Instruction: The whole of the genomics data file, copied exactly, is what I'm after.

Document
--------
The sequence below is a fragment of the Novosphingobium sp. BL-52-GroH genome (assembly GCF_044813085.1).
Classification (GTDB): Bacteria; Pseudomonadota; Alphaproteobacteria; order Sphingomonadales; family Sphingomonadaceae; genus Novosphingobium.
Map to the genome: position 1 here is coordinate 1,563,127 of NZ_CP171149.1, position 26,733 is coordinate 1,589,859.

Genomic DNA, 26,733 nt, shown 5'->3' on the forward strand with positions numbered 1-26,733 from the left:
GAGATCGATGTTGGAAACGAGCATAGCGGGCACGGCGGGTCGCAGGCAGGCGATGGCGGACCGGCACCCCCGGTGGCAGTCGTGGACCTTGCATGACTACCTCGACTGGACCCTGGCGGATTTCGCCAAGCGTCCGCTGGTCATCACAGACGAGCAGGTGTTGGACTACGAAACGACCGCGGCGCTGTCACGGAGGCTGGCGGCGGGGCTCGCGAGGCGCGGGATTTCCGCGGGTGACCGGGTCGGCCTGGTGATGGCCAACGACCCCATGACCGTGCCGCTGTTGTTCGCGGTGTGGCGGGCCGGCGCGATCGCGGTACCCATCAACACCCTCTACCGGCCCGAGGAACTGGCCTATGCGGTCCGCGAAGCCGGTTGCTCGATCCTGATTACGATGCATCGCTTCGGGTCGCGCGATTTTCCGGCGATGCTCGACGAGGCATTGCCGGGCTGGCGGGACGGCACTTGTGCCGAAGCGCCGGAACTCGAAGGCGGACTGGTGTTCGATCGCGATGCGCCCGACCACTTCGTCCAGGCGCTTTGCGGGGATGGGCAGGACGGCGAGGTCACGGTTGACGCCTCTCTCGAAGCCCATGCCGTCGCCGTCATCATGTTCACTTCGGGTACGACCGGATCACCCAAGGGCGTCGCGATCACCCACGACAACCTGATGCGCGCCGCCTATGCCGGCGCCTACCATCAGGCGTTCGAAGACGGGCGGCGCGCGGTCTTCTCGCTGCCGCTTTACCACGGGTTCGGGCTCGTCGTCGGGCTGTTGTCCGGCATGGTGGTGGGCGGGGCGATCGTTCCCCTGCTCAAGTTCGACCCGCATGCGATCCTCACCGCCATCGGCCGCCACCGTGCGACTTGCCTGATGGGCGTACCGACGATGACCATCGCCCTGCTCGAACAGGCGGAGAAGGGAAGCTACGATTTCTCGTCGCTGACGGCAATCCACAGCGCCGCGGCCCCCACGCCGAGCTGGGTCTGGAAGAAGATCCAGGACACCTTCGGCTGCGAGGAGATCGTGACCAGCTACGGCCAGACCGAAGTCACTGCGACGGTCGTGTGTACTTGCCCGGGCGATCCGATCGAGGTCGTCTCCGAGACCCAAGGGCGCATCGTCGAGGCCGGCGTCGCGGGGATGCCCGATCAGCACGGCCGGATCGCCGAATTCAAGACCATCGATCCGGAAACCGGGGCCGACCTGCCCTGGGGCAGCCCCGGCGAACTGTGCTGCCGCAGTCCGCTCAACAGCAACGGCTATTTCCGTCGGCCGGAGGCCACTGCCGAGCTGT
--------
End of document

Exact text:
The sequence below is a fragment of the Novosphingobium sp. BL-52-GroH genome (assembly GCF_044813085.1).
Classification (GTDB): Bacteria; Pseudomonadota; Alphaproteobacteria; order Sphingomonadales; family Sphingomonadaceae; genus Novosphingobium.
Map to the genome: position 1 here is coordinate 1,563,127 of NZ_CP171149.1, position 26,733 is coordinate 1,589,859.

Genomic DNA, 26,733 nt, shown 5'->3' on the forward strand with positions numbered 1-26,733 from the left:
GAGATCGATGTTGGAAACGAGCATAGCGGGCACGGCGGGTCGCAGGCAGGCGATGGCGGACCGGCACCCCCGGTGGCAGTCGTGGACCTTGCATGACTACCTCGACTGGACCCTGGCGGATTTCGCCAAGCGTCCGCTGGTCATCACAGACGAGCAGGTGTTGGACTACGAAACGACCGCGGCGCTGTCACGGAGGCTGGCGGCGGGGCTCGCGAGGCGCGGGATTTCCGCGGGTGACCGGGTCGGCCTGGTGATGGCCAACGACCCCATGACCGTGCCGCTGTTGTTCGCGGTGTGGCGGGCCGGCGCGATCGCGGTACCCATCAACACCCTCTACCGGCCCGAGGAACTGGCCTATGCGGTCCGCGAAGCCGGTTGCTCGATCCTGATTACGATGCATCGCTTCGGGTCGCGCGATTTTCCGGCGATGCTCGACGAGGCATTGCCGGGCTGGCGGGACGGCACTTGTGCCGAAGCGCCGGAACTCGAAGGCGGACTGGTGTTCGATCGCGATGCGCCCGACCACTTCGTCCAGGCGCTTTGCGGGGATGGGCAGGACGGCGAGGTCACGGTTGACGCCTCTCTCGAAGCCCATGCCGTCGCCGTCATCATGTTCACTTCGGGTACGACCGGATCACCCAAGGGCGTCGCGATCACCCACGACAACCTGATGCGCGCCGCCTATGCCGGCGCCTACCATCAGGCGTTCGAAGACGGGCGGCGCGCGGTCTTCTCGCTGCCGCTTTACCACGGGTTCGGGCTCGTCGTCGGGCTGTTGTCCGGCATGGTGGTGGGCGGGGCGATCGTTCCCCTGCTCAAGTTCGACCCGCATGCGATCCTCACCGCCATCGGCCGCCACCGTGCGACTTGCCTGATGGGCGTACCGACGATGACCATCGCCCTGCTCGAACAGGCGGAGAAGGGAAGCTACGATTTCTCGTCGCTGACGGCAATCCACAGCGCCGCGGCCCCCACGCCGAGCTGGGTCTGGAAGAAGATCCAGGACACCTTCGGCTGCGAGGAGATCGTGACCAGCTACGGCCAGACCGAAGTCACTGCGACGGTCGTGTGTACTTGCCCGGGCGATCCGATCGAGGTCGTCTCCGAGACCCAAGGGCGCATCGTCGAGGCCGGCGTCGCGGGGATGCCCGATCAGCACGGCCGGATCGCCGAATTCAAGACCATCGATCCGGAAACCGGGGCCGACCTGCCCTGGGGCAGCCCCGGCGAACTGTGCTGCCGCAGTCCGCTCAACAGCAACGGCTATTTCCGTCGGCCGGAGGCCACTGCCGAGCTGT